We don't know how microplastics have effects on our health, but what are the current hypotheses on where they could be causing harm?
>> Microplastics can enter the human body through ingestion and inhalation where they may be taken up in various organs and might affect health, However, our understanding of the health effects of plastic particles is still very limited.
Potential health impacts on humans include a whole range of health effects, mainly based on results of occupational exposure studies, animal experiments and recent work done with human cell models (outside the body). Experimental studies with aquatic animals and rodents indicating translocation of small plastic particles from the lungs and gut cavity to the circulatory systems, causing systemic exposure and accumulation in several tissues.
These studies further indicate that MPs can cause inflammatory and immune reactions, DNA damage, as well as neurotoxic, developmental, and metabolic effects. Effects on the kidney and carcinogenic effects in both lungs and gastrointestinal tract could also occur. Further, the potential impact of microplastics on the intestinal microbiota has been suggested. So there is a wide range of potential hypothesis that can investigated.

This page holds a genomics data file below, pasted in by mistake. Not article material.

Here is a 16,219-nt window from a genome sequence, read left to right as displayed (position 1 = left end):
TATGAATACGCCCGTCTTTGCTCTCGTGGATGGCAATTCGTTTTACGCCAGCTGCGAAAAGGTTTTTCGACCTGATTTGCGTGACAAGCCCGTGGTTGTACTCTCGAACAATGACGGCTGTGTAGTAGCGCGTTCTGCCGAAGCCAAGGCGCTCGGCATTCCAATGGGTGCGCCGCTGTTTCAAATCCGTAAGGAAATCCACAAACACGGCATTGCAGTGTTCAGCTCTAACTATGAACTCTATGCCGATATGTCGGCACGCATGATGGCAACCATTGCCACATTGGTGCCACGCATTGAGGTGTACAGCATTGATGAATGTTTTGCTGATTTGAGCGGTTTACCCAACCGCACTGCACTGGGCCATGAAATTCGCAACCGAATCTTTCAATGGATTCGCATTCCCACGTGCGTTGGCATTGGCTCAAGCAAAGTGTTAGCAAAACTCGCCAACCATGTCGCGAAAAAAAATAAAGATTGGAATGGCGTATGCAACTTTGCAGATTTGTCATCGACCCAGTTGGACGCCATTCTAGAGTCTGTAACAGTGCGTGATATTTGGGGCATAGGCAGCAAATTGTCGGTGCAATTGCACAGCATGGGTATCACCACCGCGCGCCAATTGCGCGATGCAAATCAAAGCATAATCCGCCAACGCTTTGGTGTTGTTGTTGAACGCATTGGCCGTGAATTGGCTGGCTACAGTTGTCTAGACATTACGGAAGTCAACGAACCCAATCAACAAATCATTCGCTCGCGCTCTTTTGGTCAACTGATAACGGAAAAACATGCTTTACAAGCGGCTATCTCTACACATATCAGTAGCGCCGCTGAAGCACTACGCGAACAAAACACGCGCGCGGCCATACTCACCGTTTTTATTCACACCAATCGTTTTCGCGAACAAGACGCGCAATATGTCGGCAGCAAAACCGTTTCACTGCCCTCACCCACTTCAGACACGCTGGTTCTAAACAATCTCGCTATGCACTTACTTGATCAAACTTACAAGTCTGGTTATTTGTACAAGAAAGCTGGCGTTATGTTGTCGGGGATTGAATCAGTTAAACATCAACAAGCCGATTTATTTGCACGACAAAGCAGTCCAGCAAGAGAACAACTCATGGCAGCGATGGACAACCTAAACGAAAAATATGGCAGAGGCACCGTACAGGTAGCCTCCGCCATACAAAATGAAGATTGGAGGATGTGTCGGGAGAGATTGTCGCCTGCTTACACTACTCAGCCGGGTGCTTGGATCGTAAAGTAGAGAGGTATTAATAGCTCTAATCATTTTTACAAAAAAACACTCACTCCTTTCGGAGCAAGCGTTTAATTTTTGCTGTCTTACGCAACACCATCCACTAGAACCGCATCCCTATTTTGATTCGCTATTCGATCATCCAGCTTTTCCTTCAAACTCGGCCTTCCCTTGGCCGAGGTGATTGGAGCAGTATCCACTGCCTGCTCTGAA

In general, there are many uncertainties and knowledge gaps. Major knowledge gaps we have to fill are. First, we need to know much plastic is in our body and where does it go? Are the plastic particle doses in our blood and tissues sufficiently high to trigger or mediate responses leading to disease.